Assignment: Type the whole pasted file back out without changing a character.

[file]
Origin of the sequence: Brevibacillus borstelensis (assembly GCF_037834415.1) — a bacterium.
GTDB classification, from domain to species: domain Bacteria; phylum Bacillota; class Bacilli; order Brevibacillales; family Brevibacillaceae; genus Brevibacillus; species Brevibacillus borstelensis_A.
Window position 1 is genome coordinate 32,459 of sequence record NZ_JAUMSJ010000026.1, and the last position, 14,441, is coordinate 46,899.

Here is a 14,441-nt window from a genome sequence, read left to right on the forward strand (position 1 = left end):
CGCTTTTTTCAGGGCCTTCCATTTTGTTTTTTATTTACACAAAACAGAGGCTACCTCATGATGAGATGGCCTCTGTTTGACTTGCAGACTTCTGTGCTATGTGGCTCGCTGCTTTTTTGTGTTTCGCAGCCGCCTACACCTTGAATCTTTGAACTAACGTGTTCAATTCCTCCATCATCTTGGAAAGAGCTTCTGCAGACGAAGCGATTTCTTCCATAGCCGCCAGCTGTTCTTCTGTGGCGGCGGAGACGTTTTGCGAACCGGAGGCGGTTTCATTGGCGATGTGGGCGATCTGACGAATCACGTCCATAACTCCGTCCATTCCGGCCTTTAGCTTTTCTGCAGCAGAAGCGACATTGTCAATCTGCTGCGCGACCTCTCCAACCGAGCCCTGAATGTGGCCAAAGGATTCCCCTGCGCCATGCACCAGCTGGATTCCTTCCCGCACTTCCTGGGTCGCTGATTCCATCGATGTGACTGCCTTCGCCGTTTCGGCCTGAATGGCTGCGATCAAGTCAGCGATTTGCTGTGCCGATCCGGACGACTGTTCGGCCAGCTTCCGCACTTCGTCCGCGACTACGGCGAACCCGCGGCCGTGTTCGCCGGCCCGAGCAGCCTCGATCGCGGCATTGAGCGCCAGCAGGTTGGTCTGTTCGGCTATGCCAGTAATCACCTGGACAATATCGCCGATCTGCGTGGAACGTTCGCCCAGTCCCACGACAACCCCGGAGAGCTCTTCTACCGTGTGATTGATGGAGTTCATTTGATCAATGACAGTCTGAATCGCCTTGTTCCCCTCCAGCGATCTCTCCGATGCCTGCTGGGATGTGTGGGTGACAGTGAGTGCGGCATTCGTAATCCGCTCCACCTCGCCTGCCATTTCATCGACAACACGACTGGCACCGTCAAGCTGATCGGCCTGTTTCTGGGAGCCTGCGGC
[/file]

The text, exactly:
Origin of the sequence: Brevibacillus borstelensis (assembly GCF_037834415.1) — a bacterium.
GTDB classification, from domain to species: domain Bacteria; phylum Bacillota; class Bacilli; order Brevibacillales; family Brevibacillaceae; genus Brevibacillus; species Brevibacillus borstelensis_A.
Window position 1 is genome coordinate 32,459 of sequence record NZ_JAUMSJ010000026.1, and the last position, 14,441, is coordinate 46,899.

Here is a 14,441-nt window from a genome sequence, read left to right on the forward strand (position 1 = left end):
CGCTTTTTTCAGGGCCTTCCATTTTGTTTTTTATTTACACAAAACAGAGGCTACCTCATGATGAGATGGCCTCTGTTTGACTTGCAGACTTCTGTGCTATGTGGCTCGCTGCTTTTTTGTGTTTCGCAGCCGCCTACACCTTGAATCTTTGAACTAACGTGTTCAATTCCTCCATCATCTTGGAAAGAGCTTCTGCAGACGAAGCGATTTCTTCCATAGCCGCCAGCTGTTCTTCTGTGGCGGCGGAGACGTTTTGCGAACCGGAGGCGGTTTCATTGGCGATGTGGGCGATCTGACGAATCACGTCCATAACTCCGTCCATTCCGGCCTTTAGCTTTTCTGCAGCAGAAGCGACATTGTCAATCTGCTGCGCGACCTCTCCAACCGAGCCCTGAATGTGGCCAAAGGATTCCCCTGCGCCATGCACCAGCTGGATTCCTTCCCGCACTTCCTGGGTCGCTGATTCCATCGATGTGACTGCCTTCGCCGTTTCGGCCTGAATGGCTGCGATCAAGTCAGCGATTTGCTGTGCCGATCCGGACGACTGTTCGGCCAGCTTCCGCACTTCGTCCGCGACTACGGCGAACCCGCGGCCGTGTTCGCCGGCCCGAGCAGCCTCGATCGCGGCATTGAGCGCCAGCAGGTTGGTCTGTTCGGCTATGCCAGTAATCACCTGGACAATATCGCCGATCTGCGTGGAACGTTCGCCCAGTCCCACGACAACCCCGGAGAGCTCTTCTACCGTGTGATTGATGGAGTTCATTTGATCAATGACAGTCTGAATCGCCTTGTTCCCCTCCAGCGATCTCTCCGATGCCTGCTGGGATGTGTGGGTGACAGTGAGTGCGGCATTCGTAATCCGCTCCACCTCGCCTGCCATTTCATCGACAACACGACTGGCACCGTCAAGCTGATCGGCCTGTTTCTGGGAGCCTGCGGC